General assemblies: how to build their legitimacy

Submitted by Joseph Kay on July 11, 2013

When first setting up a student union, it might not be easy to establish the supremacy of the GA as a legitimate thing. Even in Quebec where student unions are widespread and where the general assembly has been rooted in the movement’s culture for decades, the participation in those assemblies is usually between 1 and 3% of all members of the student union. For example, in a college of 3000 students, there’s between 30 and 100 students at regular assemblies. When a one-day strike is voted, the participation varies from 5% to 30%. The highest turnout we have seen is for unlimited strike votes, with a maximum of about 60%. Usually, smaller unions have better participation rates than bigger ones, and undergraduate students are more inclined to come than graduate students.

So, why does the participation rate seem so low? Well, it’s important to understand that capitalism doesn’t encourage participation in democratic structures and impedes it by very materialistic limitations. The need to work and the rhythm imposed by classes and exams are examples of that.

Low participation is a problem, but giving these limitations, we have to deal with that. From the experience we had in Quebec, so long as GA’s are well publicized and open to all, and as long as the union’s executive works hard to communicate the motions voted in the GA’s to all members, then the process will be recognized as democratic by all students – even those who do not participate.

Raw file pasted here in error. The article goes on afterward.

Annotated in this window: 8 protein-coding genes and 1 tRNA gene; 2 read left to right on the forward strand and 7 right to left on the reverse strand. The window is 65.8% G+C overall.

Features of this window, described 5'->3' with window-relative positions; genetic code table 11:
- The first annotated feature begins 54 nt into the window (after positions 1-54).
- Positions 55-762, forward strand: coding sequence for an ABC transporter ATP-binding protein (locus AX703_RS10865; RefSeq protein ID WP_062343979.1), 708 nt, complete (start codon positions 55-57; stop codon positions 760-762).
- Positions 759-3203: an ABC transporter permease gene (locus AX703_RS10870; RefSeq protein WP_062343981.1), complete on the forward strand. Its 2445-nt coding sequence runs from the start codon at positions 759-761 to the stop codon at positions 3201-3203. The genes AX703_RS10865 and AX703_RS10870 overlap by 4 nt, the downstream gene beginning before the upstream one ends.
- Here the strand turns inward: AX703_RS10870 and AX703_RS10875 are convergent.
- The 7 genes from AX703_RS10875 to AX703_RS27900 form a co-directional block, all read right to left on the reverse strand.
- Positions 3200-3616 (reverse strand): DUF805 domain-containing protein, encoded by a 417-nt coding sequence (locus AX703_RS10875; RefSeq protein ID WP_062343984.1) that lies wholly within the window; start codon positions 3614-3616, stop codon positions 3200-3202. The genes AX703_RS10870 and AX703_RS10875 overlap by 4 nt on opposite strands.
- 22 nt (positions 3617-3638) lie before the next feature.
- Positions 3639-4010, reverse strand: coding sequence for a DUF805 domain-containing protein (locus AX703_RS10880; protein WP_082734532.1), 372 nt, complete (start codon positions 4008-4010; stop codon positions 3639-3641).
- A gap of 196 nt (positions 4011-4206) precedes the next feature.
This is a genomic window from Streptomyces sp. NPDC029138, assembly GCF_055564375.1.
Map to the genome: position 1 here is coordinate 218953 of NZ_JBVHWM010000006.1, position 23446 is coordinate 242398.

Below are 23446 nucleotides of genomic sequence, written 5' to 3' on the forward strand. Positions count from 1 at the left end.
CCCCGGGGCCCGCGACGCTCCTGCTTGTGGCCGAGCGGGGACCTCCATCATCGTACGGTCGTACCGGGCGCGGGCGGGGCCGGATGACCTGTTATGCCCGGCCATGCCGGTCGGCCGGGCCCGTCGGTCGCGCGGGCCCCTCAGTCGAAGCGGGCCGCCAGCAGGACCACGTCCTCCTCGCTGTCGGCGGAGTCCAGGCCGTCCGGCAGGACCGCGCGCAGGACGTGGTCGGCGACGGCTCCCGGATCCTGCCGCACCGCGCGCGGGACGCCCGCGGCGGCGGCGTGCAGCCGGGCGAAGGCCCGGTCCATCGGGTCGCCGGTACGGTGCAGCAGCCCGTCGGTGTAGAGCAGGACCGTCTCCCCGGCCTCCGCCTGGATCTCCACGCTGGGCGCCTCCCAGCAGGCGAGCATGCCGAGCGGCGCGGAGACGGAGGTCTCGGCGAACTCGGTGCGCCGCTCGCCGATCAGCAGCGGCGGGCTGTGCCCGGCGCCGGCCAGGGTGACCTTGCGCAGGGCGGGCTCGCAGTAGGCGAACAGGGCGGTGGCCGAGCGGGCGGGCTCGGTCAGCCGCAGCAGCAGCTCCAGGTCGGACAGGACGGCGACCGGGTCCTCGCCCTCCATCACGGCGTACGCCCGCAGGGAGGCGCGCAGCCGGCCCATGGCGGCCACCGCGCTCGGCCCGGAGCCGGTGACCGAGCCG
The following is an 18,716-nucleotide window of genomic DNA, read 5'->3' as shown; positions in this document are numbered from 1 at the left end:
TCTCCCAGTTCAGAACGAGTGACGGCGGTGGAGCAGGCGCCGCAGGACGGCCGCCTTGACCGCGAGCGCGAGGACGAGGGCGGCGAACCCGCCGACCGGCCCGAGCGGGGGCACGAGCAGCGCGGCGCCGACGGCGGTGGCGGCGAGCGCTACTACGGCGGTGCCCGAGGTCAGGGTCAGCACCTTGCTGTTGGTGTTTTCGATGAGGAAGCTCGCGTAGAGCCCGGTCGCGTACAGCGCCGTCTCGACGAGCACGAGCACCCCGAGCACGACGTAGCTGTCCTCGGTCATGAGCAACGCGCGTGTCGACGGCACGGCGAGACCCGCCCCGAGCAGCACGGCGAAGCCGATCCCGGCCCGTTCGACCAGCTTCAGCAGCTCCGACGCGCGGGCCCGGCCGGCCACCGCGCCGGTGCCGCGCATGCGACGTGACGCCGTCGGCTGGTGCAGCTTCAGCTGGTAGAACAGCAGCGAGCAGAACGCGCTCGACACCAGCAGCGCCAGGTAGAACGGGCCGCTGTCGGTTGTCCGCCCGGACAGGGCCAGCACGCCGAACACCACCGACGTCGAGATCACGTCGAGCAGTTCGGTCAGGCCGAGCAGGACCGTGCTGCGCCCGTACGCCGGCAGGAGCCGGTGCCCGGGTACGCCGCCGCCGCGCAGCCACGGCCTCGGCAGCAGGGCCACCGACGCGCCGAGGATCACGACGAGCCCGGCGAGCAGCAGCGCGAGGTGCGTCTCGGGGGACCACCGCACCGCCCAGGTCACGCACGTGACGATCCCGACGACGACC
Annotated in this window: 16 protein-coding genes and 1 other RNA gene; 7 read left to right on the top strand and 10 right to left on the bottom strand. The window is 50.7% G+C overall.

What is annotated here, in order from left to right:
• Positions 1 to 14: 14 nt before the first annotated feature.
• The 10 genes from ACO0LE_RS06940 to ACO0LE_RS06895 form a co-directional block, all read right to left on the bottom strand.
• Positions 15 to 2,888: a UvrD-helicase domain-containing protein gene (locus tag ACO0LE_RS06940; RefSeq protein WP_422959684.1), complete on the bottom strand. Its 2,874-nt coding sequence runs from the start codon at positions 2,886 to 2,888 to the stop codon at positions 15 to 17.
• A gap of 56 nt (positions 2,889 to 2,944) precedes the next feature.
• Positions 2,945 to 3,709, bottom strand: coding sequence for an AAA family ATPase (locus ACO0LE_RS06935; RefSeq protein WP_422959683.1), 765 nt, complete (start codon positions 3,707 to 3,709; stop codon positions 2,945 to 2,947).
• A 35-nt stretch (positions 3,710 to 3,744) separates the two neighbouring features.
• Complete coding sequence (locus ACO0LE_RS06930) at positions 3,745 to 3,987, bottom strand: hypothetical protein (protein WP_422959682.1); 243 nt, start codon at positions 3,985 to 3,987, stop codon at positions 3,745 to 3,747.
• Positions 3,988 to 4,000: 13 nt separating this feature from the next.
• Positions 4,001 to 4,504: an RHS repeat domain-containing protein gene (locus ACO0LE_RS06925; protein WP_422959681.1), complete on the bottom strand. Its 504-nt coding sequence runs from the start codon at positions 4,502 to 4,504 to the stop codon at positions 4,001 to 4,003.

The real issue about setting up a student union is not so much to prove that they are representative, but to impose them as performative institutions. Most students need to understand and experience the concrete effect of GA’s motions before they get really interested in it and respect it. If the union has an official representative function before the administration of the campus, then it’s easy to show students that political positions taken by the GA have an effect on the campus’ life. In the same fashion, if the union has a budget, then students will have an interest in the GA because the union’s spending has a concrete effect.

A start-up union, however, might not have official representative powers or a significant budget. Outside of discursive construction of the GA’s power, one effective way to build recognition of the GA’s supremacy is through single-day strikes. A one-day strike is not a big sacrifice for students, because losing one day of class doesn’t really change your formation. On the other hand, a one day strike cannot be ignored, because by enforcing it, students who came to their classes and didn’t give much attention to the GA then experience the reality of their classes being canceled. They might not agree, but they learn that in order to prevent that for happening, they need to go to the GA. The next time a strike is voted, they might not try to attend their classes. The first ones might be difficult and such a way to build the GA’s supremacy should not be used too soon. But in Quebec, there is such a one day strike once per semester, and this is one of the ways we reproduce, from generation to generation, that idea of the GA’s an institution that has real power over campus life.